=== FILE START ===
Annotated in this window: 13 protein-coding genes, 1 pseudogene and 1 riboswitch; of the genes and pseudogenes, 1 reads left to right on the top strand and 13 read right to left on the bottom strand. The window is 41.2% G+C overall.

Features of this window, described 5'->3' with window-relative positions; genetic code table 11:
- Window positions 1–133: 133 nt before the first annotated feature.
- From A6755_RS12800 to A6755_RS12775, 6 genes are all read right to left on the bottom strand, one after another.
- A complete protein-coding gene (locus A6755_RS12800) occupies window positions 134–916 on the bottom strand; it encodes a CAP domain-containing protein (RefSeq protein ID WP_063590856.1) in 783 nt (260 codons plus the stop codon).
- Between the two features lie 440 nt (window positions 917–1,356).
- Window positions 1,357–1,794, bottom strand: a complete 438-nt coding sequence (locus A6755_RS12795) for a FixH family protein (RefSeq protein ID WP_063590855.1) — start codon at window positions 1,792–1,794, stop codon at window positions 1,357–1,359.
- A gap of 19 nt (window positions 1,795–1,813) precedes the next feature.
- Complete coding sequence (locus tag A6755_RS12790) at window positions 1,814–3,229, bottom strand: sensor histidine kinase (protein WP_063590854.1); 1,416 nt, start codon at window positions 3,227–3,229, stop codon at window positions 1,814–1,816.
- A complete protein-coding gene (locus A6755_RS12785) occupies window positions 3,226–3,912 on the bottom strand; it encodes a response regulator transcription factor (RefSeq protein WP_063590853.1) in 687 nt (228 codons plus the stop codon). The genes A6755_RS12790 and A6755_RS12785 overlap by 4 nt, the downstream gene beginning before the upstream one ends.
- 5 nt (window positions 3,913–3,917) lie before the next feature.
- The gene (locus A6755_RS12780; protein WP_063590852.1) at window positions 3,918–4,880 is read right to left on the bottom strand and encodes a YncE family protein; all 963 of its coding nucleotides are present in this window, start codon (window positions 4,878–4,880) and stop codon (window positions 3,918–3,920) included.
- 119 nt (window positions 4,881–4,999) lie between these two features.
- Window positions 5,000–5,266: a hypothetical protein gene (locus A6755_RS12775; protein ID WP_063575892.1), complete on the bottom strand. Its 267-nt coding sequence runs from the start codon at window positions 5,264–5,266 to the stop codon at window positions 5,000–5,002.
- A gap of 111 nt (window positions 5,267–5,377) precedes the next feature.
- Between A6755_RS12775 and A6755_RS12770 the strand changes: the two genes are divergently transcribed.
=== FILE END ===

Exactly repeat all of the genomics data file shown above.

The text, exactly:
Annotated in this window: 13 protein-coding genes, 1 pseudogene and 1 riboswitch; of the genes and pseudogenes, 1 reads left to right on the top strand and 13 read right to left on the bottom strand. The window is 41.2% G+C overall.

Features of this window, described 5'->3' with window-relative positions; genetic code table 11:
- Window positions 1–133: 133 nt before the first annotated feature.
- From A6755_RS12800 to A6755_RS12775, 6 genes are all read right to left on the bottom strand, one after another.
- A complete protein-coding gene (locus A6755_RS12800) occupies window positions 134–916 on the bottom strand; it encodes a CAP domain-containing protein (RefSeq protein ID WP_063590856.1) in 783 nt (260 codons plus the stop codon).
- Between the two features lie 440 nt (window positions 917–1,356).
- Window positions 1,357–1,794, bottom strand: a complete 438-nt coding sequence (locus A6755_RS12795) for a FixH family protein (RefSeq protein ID WP_063590855.1) — start codon at window positions 1,792–1,794, stop codon at window positions 1,357–1,359.
- A gap of 19 nt (window positions 1,795–1,813) precedes the next feature.
- Complete coding sequence (locus tag A6755_RS12790) at window positions 1,814–3,229, bottom strand: sensor histidine kinase (protein WP_063590854.1); 1,416 nt, start codon at window positions 3,227–3,229, stop codon at window positions 1,814–1,816.
- A complete protein-coding gene (locus A6755_RS12785) occupies window positions 3,226–3,912 on the bottom strand; it encodes a response regulator transcription factor (RefSeq protein WP_063590853.1) in 687 nt (228 codons plus the stop codon). The genes A6755_RS12790 and A6755_RS12785 overlap by 4 nt, the downstream gene beginning before the upstream one ends.
- 5 nt (window positions 3,913–3,917) lie before the next feature.
- The gene (locus A6755_RS12780; protein WP_063590852.1) at window positions 3,918–4,880 is read right to left on the bottom strand and encodes a YncE family protein; all 963 of its coding nucleotides are present in this window, start codon (window positions 4,878–4,880) and stop codon (window positions 3,918–3,920) included.
- 119 nt (window positions 4,881–4,999) lie between these two features.
- Window positions 5,000–5,266: a hypothetical protein gene (locus A6755_RS12775; protein ID WP_063575892.1), complete on the bottom strand. Its 267-nt coding sequence runs from the start codon at window positions 5,264–5,266 to the stop codon at window positions 5,000–5,002.
- A gap of 111 nt (window positions 5,267–5,377) precedes the next feature.
- Between A6755_RS12775 and A6755_RS12770 the strand changes: the two genes are divergently transcribed.